This curation experience connects to one of Emma's favorite aspects about teaching at CESJDS; curating student art collections for display around the school and at local galleries. She is especially passionate about getting students involved in, and exposed to a wide variety of mediums, given the absence of in-school art training when she was young. "Art education is shown to not only increase academic performance across all subjects, but students also show a more sustained interest in school," Emma said. "A recent study also showed that participating in art education on a regular basis significantly decreases hormonal stress levels1."

Outside of school, art remains Emma's number one passion as she paints for three hours each day. Her interests also expand into most areas of the art world. "I am interested in interior spaces and the effect of architecture on our psychology," Emma said. "I explore that through painting and sculpture."

You can view Emma's work at local galleries. Her most recent presence was at TouchStone Gallery in DC where she showed a painting called "Cherry Blossom Season." Emma also accepts commissions for portraits of people and their pets, and is training to become a yoga teacher.

All of Emma's passions, in-school and out, can be linked to her emphasis on expressing one's self. "Art is an expression of the inner life of the person, so in the end it's really about love," she said. "The students are so naturally expressive, and self-expression is so important. I am lucky to be able to help my students explore art in their own way."

1) https://www.sciencedaily.com/releases/2016/06/1606...

Daniela Munteanu, High School Chemistry Teacher

Staff Spotlight

Daniela Munteanu, High School Chemistry Teacher, didn't always know she wanted to go into the Sciences. Throughout most of her childhood in Romania, Daniela wanted to be a playwright. However, in going to a STEM high school in her hometown, she found her true passion for science.

Daniela went on to receive Bachelors, and Masters Degrees in Chemistry and Physics Education from Polytechnic University in Romania, and a Masters in Curriculum and Instruction from George Mason University. "Science is a universal language," she said. "When I came to the United States, all I needed to do was learn English to be able to teach it. Science truly brings people together."

Due to uncertainty caused by political unrest in Romania, Daniela made the decision to come to the United States in 1998 after winning the Green Card Lottery. After teaching in a charter school for three years, Daniela found her home away from home at JDS in 2002. "JDS has been family to me," Daniela said. With her family spread all over the world, finding her second family within the JDS community has been a gift. "When I broke my arm, school parents and colleagues were kind enough to send me dinners, check up on me, and one family even sent in lunch for me each day. I know that if I need help I will always be able to find it here."

A true highlight for Daniela is her relationships with the students. "Our kids show so much kindness," Daniela said. "They will say thank you for the lesson, which is a small thing, but that means a lot. Then, having those students then come back to share their success after graduation is something I look forward to."

Daniela had a special relationship with a group of students from the Class of 2017 who nicknamed themselves "Munteanu's Children," which they had embroidered on a lab coat as a gift for her. This was the last group of students that were taught by Daniela from 8th-12th grades, and over the course of their four years in the classroom together they created long-lasting bonds.

Outside of school, Daniela enjoys reading, visiting with her son, and sewing--you can even see Daniela wearing her own creations in the lab. Another passion for Daniela is travel. "I travel with the intention of meeting new people. I want to share life experiences and learn something."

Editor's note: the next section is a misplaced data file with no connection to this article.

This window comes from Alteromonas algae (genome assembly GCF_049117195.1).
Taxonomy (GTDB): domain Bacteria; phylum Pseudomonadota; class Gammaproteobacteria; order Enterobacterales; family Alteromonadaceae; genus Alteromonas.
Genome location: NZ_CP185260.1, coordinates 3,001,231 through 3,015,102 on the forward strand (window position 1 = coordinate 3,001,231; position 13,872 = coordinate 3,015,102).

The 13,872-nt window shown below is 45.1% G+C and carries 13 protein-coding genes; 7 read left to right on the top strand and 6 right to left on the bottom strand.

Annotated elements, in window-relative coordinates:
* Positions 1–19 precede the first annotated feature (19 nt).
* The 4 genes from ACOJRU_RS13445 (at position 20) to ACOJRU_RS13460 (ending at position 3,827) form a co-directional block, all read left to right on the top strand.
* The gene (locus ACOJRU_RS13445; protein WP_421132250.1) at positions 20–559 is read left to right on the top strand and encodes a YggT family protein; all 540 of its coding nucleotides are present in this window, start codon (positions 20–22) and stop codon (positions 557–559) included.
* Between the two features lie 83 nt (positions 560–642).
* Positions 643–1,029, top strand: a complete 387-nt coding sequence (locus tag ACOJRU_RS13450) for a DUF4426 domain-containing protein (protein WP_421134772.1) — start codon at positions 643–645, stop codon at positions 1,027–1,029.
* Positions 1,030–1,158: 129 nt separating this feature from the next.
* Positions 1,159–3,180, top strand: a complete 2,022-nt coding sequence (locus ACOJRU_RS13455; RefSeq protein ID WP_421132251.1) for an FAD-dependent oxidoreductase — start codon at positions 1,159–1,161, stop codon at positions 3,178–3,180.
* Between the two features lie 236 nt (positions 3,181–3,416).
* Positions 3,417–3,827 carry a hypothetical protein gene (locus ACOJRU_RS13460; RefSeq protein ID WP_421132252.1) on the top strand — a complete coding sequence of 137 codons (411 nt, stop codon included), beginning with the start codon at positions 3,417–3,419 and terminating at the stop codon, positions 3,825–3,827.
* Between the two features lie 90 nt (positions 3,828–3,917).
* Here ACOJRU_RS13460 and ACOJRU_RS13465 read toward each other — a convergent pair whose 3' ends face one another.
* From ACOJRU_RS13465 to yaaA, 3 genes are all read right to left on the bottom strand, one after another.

Here at home, Daniela will be in the lab, waiting to share her love of science and structure with the next generations of JDS students.

Sivan Krowitz, Gurim Judaic Studies Teacher

Staff Spotlight

Sivan Krowitz, Gurim (Junior Kindergarten) Judaic Studies Teacher, was born in Israel in a small village called Kfar Bilu. Growing up in this village provided Sivan with a childhood full of family and close community connections. Sivan's path through life led her to be a part of Jewish communities all over the world. After serving in the IDF, working with kids who did aliyah from Ethiopia, Sivan traveled to South Africa before beginning her degrees in Early Childhood Special Education, Behavioral Studies, and Criminology.

After a few years of working in Early Childhood Education in Israel, Sivan and her family moved to Canberra, Australia for three years. "Experiencing life outside of Israel was an amazing adventure for my family," said Sivan. But being away from a larger Jewish community was difficult for them. Wanting to find the best of both worlds, the family's next adventure was to the United States, where Sivan plans to call home indefinitely.

Sivan began working in the DC and Maryland Israeli communities as a Hebrew specialist, which lead her to JDS in 2014 as a 1st Grade Judaic StudiesTeacher. Soon thereafter, an opportunity arose for Sivan to help launch the Gurim program at JDS, and that is where Sivan's passion came into full bloom. "This program is my baby, I love it," Sivan stated. "I am very proud of what we are doing here." For Sivan, it was more than just building the program, for her it was shlihut (a mission). Sivan enjoys not only bringing Hebrew into her class, but also the culture, and sharing a piece of the special childhood she experienced in Israel.

Outside of school, Sivan enjoys spending time with her husband and three children, and cooking, her ultimate hobby. The family travels to Israel and South Africa as much as possible to visit family. Sivan also has a secret hidden talent, clowning! In the past, she could have been seen in full clown attire entertaining children at birthday parties and events.

Clowning aside, Sivan's true passion is clear. "At the end of the day we are more than just teachers. We teach our students values/middot, how to be good people, how to be who they are, what it means to be a Jew, and what it means to be a part of this community. That is really something special."

Essivi "Chantal" Messan, Lower School Food Services Department Staff Member

Staff Spotlight